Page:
Created By: Volunteer
The Woodward Theatre Company purchased a parcel of land in downtown Plymouth in 1926 from George H. Wilcox with the intention of building a first class movie palace.
It would be thirteen years before Harry Lush, employee at the Penniman & Allen Theatre, would purchase the property from the Woodward Theatre Company and begin plans on a theatre of his own. The name of the theatre, which was situated across from Kellogg Park, was changed twice before the building was complete and finally crowned in green neon with the name “PENN”.
The Penn Theatre officially opened on December 4, 1941 with the showing of “Weekend in Havana” starring John Payne and Carmen Miranda. Due to Mr. Lush's dislike of popcorn, the movie house staple was not served at the Penn until 1950 after Mr. Lush moved to California and the theatre was being managed by Margaret Wilson, who became the Penn's second owner in 1964.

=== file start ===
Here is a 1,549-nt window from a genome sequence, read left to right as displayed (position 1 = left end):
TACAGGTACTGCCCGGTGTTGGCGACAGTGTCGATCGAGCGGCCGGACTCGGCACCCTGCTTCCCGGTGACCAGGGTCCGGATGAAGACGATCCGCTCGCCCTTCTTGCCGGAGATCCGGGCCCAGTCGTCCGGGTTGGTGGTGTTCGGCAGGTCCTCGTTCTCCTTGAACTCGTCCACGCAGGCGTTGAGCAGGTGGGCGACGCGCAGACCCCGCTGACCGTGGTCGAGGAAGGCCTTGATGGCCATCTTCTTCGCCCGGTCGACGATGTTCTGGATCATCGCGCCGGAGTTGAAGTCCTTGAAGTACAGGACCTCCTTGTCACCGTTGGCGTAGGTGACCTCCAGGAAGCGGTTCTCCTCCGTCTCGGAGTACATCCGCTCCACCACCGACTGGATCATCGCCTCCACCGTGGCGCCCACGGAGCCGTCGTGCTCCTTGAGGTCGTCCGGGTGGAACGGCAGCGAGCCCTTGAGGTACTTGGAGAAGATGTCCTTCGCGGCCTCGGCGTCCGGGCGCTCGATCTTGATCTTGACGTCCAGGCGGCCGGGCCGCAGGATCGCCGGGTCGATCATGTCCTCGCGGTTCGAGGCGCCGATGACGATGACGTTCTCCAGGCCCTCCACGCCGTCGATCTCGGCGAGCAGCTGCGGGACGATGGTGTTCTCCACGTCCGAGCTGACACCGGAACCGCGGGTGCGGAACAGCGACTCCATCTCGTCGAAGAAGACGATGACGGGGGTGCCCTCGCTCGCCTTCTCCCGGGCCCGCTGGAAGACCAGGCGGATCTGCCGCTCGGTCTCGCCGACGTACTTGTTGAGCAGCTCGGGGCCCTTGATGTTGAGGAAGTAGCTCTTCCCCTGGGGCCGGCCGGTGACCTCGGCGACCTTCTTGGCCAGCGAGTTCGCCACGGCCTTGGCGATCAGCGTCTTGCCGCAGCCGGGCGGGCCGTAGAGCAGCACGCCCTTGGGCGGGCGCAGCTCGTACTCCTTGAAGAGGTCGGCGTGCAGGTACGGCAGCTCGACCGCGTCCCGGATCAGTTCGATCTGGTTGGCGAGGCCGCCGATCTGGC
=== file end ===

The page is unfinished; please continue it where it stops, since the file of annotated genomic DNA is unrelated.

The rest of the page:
In late 1966, plans were drawn to “modernize” the entrance (as it appears today) as well as create a proper concession area in the main lobby. The Penn has stood the test of time, surviving the advent of “a television in every living room” and the appearance of movies in VHS and DVD format. Over the next 58 years the theatre changed ownership several times but dedicated projectionist, Lloyd Oliver, “the voice of the Penn”, remained a constant at 760 Penniman Avenue until 2003.
For more information about the Penn including showtimes visit www.penntheatre.com
This point of interest is part of the tour: Downtown Plymouth Historical Sites